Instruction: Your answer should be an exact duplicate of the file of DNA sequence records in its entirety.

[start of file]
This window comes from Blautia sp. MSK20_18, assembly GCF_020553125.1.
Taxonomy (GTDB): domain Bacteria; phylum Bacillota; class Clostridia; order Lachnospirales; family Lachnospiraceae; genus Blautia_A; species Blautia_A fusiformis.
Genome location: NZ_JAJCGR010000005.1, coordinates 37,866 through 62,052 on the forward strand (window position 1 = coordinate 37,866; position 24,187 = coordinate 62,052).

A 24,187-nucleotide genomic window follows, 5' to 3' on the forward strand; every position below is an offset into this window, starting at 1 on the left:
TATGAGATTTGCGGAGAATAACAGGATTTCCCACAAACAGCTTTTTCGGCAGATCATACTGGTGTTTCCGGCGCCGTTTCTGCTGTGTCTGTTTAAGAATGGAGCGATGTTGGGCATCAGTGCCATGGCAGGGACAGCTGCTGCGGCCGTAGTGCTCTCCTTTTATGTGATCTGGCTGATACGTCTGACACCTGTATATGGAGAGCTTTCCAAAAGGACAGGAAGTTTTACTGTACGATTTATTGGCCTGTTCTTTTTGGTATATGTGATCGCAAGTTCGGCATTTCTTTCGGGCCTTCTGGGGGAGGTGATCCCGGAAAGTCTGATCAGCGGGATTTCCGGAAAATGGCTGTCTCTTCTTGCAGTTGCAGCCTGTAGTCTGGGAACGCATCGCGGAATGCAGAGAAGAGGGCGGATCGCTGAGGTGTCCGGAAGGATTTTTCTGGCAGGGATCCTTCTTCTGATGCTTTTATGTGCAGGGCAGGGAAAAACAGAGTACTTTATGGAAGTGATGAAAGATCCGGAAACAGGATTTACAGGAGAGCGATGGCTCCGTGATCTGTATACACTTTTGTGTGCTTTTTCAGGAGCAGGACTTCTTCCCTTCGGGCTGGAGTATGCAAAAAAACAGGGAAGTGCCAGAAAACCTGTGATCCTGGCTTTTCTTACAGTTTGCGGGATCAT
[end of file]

This window comes from Blautia sp. MSK20_18, assembly GCF_020553125.1.
Taxonomy (GTDB): domain Bacteria; phylum Bacillota; class Clostridia; order Lachnospirales; family Lachnospiraceae; genus Blautia_A; species Blautia_A fusiformis.
Genome location: NZ_JAJCGR010000005.1, coordinates 37,866 through 62,052 on the forward strand (window position 1 = coordinate 37,866; position 24,187 = coordinate 62,052).

A 24,187-nucleotide genomic window follows, 5' to 3' on the forward strand; every position below is an offset into this window, starting at 1 on the left:
TATGAGATTTGCGGAGAATAACAGGATTTCCCACAAACAGCTTTTTCGGCAGATCATACTGGTGTTTCCGGCGCCGTTTCTGCTGTGTCTGTTTAAGAATGGAGCGATGTTGGGCATCAGTGCCATGGCAGGGACAGCTGCTGCGGCCGTAGTGCTCTCCTTTTATGTGATCTGGCTGATACGTCTGACACCTGTATATGGAGAGCTTTCCAAAAGGACAGGAAGTTTTACTGTACGATTTATTGGCCTGTTCTTTTTGGTATATGTGATCGCAAGTTCGGCATTTCTTTCGGGCCTTCTGGGGGAGGTGATCCCGGAAAGTCTGATCAGCGGGATTTCCGGAAAATGGCTGTCTCTTCTTGCAGTTGCAGCCTGTAGTCTGGGAACGCATCGCGGAATGCAGAGAAGAGGGCGGATCGCTGAGGTGTCCGGAAGGATTTTTCTGGCAGGGATCCTTCTTCTGATGCTTTTATGTGCAGGGCAGGGAAAAACAGAGTACTTTATGGAAGTGATGAAAGATCCGGAAACAGGATTTACAGGAGAGCGATGGCTCCGTGATCTGTATACACTTTTGTGTGCTTTTTCAGGAGCAGGACTTCTTCCCTTCGGGCTGGAGTATGCAAAAAAACAGGGAAGTGCCAGAAAACCTGTGATCCTGGCTTTTCTTACAGTTTGCGGGATCAT